Bats may be the animals most closely associated with the horror genre. They crave blood, so the myth goes, and though a bat latched onto your neck won’t be able to suck you dry, it will likely infect you with a nasty case of rabies.

According to Cooke, there are many problems with the statement above. Bats are poor stand-ins for their fictional vampire counterparts; only three species of bats drink blood—the common vampire bat, the hairy-legged vampire bat, and the white-winged vampire bat—while most prefer fruit or insects. After climbing onto its prey, the vampire bat locates where the blood is flowing with the heat sensor on its nose, and then, using its sharp front teeth like shears, it cuts away any hair that might be blocking the skin. Rather than biting down and sucking like Dracula, the bat creates a small incision and laps up blood from the open wound. They can recognize an individual animal's breathing patterns and return to feed on it the following night, taking advantage of the reliable blood source.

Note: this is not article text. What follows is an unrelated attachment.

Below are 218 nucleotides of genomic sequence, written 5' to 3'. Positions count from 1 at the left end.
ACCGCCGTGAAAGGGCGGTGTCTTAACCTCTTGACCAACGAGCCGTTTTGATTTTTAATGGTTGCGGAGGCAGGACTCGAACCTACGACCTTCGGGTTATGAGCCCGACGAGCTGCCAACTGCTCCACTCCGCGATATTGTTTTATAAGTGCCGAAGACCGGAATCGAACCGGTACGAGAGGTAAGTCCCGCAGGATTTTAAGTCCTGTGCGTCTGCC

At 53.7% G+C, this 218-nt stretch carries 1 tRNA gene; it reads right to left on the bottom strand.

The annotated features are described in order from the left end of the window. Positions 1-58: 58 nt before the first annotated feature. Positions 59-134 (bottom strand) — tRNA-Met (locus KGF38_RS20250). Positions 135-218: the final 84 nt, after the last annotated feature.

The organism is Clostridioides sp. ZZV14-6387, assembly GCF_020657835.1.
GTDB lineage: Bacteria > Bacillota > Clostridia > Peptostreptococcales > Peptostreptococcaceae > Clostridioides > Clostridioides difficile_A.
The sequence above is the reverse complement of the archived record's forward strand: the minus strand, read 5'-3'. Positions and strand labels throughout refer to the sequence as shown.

Bats are rarely rabid, with just .05 percent of them carrying the disease—less than dogs or raccoons. The image of a bat getting tangled in your hair also has no basis in reality: Their sophisticated echolocation system signals them to turn long before they have a chance to collide with your head.


Hyena genitalia has been baffling scientists for centuries. Member of both sexes appear to have a penis, while in females there’s no external vagina to be found. Scientists originally thought that hyenas must be hermaphrodites, but the true explanation is even more unusual. Though it’s often referred to as a pseudo-penis, female hyena genitalia doesn’t produce sperm, technically making it a nearly 8-inch-long clitoris. This appendage is also saddled with all the same duties as a conventional female organ, including giving birth to hyena pups.